Does Celiac Disease Increase Risk for Functional Abdominal Pain Disorders?

April 24, 2017

Functional abdominal pain disorders (FAPDs), such as irritable bowel syndrome and functional dyspepsia, are highly prevalent around the world. In children, these disorders are associated with multiple comorbidities, poor quality of life, school absenteeism and enormous costs of care.

A recent multinational study evaluated the prevalence of FAPDs in children with celiac disease (CD) and controls and found surprising results suggesting that not all types of gastrointestinal inflammation lead to FAPDs in children.

“The pathogenesis of FAPDs is not completely understood, and numerous studies in adults and children have shown that FAPDs are frequently preceded by intestinal inflammation,” says Miguel Saps, MD, an attending gastroenterologist in the Division of Gastroenterology, Hepatology and Nutrition at Nationwide Children’s Hospital and leader of the study, published in the Journal of Pediatrics. “Approximately one in three children who have a bacterial acute gastroenteritis develop FAPDs that may last for years. CD is a chronic gastrointestinal inflammation, and we were interested in establishing if CD, similarly to other sources of inflammation, predisposed children to develop FAPDs – a question that so far had no answer. The results of our study suggest that not every gastrointestinal inflammation increases the risk of developing FAPDs.”

The international cohort study was a collaboration among three university hospitals in Chicago, and Messina and Verona Italy. It included three groups of 4- to 18-year-old children: (1) children with CD on a gluten-free diet for more than 6 months; (2) sibling controls without CD; and (3) unrelated controls.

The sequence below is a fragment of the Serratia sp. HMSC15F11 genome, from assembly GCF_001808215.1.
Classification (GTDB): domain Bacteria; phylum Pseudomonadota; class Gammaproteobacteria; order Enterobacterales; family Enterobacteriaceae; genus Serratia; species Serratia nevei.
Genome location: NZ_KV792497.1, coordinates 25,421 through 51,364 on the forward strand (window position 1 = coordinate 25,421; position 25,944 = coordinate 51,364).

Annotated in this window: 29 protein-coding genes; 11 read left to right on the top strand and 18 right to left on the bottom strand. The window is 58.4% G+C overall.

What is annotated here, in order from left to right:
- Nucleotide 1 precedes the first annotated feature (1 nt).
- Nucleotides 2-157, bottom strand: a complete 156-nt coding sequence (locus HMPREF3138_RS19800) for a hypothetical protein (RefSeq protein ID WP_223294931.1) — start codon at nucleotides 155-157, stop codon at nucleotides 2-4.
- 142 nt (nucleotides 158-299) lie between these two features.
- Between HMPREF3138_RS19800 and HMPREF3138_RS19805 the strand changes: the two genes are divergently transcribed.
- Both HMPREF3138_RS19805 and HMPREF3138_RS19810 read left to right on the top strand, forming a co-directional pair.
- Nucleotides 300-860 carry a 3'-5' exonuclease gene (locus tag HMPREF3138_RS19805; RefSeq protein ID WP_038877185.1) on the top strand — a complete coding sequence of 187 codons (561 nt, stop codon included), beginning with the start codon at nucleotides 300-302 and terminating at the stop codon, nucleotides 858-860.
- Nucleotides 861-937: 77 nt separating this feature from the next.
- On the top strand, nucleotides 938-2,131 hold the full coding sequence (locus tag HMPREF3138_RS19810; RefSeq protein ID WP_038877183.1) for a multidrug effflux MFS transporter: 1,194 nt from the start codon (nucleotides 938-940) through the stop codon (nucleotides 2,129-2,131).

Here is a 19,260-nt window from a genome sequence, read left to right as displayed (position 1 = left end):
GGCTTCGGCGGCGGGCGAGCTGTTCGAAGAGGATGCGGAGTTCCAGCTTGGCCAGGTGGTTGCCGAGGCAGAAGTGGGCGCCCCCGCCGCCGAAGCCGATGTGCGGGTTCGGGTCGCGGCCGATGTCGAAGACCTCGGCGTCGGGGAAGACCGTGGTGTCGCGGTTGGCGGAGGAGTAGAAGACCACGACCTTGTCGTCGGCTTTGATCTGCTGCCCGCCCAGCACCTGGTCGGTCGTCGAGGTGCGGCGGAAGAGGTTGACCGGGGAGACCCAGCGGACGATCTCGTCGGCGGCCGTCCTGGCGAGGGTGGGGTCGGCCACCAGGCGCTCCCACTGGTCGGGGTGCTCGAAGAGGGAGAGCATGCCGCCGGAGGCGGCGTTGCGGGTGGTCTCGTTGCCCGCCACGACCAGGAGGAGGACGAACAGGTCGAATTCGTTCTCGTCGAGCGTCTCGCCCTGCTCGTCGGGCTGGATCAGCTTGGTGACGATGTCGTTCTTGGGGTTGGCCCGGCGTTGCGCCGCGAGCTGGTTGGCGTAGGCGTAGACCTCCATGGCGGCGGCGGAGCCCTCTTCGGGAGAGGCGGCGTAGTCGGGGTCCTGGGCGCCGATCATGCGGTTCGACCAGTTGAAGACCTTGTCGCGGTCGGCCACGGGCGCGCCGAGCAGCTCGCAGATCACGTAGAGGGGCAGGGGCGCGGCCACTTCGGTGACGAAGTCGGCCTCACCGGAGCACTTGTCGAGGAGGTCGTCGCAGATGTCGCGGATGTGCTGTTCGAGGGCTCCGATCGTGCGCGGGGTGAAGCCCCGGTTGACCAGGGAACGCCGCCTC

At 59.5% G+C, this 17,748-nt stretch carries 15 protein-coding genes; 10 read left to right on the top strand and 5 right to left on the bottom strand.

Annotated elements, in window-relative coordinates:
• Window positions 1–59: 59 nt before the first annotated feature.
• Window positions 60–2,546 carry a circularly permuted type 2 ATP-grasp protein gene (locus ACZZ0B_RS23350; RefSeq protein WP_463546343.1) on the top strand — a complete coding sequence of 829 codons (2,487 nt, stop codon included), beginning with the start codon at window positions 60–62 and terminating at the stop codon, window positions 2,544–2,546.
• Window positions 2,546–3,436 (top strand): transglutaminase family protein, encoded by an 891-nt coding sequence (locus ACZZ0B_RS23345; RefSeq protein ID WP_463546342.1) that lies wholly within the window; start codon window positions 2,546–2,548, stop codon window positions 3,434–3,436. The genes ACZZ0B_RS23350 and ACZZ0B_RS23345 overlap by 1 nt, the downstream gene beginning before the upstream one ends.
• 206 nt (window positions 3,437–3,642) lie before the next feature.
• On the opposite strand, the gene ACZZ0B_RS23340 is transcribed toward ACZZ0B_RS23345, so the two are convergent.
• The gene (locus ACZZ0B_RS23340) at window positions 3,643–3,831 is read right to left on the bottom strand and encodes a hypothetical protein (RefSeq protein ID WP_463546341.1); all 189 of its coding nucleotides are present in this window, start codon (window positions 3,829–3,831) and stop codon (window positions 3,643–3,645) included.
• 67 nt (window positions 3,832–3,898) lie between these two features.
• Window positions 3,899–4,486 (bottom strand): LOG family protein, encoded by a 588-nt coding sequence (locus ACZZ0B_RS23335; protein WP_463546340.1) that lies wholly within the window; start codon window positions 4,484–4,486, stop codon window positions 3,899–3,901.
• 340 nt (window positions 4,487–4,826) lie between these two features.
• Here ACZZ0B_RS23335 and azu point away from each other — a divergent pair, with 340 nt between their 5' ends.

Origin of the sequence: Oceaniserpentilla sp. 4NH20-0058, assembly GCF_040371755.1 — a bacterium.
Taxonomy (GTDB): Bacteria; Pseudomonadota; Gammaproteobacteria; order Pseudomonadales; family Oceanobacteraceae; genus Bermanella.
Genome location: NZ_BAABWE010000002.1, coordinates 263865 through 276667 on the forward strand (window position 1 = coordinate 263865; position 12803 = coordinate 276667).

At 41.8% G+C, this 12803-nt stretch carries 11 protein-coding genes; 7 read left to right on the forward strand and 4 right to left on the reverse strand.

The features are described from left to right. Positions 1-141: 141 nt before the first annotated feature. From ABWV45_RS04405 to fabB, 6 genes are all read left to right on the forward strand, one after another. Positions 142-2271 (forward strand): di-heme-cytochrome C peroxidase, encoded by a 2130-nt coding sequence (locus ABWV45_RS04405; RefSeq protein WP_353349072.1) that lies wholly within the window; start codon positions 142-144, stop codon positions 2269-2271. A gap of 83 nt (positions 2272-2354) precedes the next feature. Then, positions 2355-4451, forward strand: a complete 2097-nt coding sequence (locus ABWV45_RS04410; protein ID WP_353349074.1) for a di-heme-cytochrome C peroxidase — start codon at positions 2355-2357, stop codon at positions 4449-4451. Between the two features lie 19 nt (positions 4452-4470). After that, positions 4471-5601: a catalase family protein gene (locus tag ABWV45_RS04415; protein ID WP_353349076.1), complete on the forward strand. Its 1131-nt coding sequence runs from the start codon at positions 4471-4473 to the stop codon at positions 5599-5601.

“This study was an expansion of our previous work also published in the Journal of Pediatrics, in which we solely examined children with CD and their siblings,” explains Dr. Saps, who is also the director of research in the Motility Center at Nationwide Children’s. “The sample size for this study was double that, with a total of 289 children and adolescents participating from 2014 to 2015.”

The Questionnaire on Pediatric Gastrointestinal Symptoms-Rome III (QPGS-RIII), which has been successfully used to identify FAPDs in children according to the Rome III criteria, was completed for each study participant. The QPGS-RIII includes questions on frequency, intensity, location and duration of GI symptoms. A validated Italian version was used in the centers in Italy.

“We found no significant difference in prevalence of chronic abdominal pain or FAPDs among children in the three groups,” says Dr. Saps. “The findings of this collaborative research confirm the results of our previous, smaller study, which showed no increased risk of chronic abdominal pain and FAPDs in children with CD on a gluten-free diet compared with their siblings.”

This larger prospective study sheds novel insight on FAPDs in children. “Our study suggests that the mechanisms that leads to FAPDs in children may in some cases differ from those in adults,” adds Dr. Saps.

“Given the high prevalence of these chronic, recurrent disorders in children, we hope to conduct additional studies to elucidate the exact mechanisms of FAPDs in children and develop prevention strategies, something that is not currently done.”



  1. Saps M, Adams P, Bonilla S, Nichols-Vinueza D. Abdominal pain and functional gastrointestinal disorders in children with celiac disease. Journal of Pediatrics. 2013 Mar;162(3):505-509.
  2. Saps M, Sansotta N, Bingham S, Magazzu G, Grosso C, Romano S, Pusatcioglu C, Guandalini S. Abdominal pain-associated functional gastrointestinal disorder prevalence in children and adolescents with celiac disease on gluten-free diet: a multinational study. Journal of Pediatrics. 2017 Mar;182:150-154.


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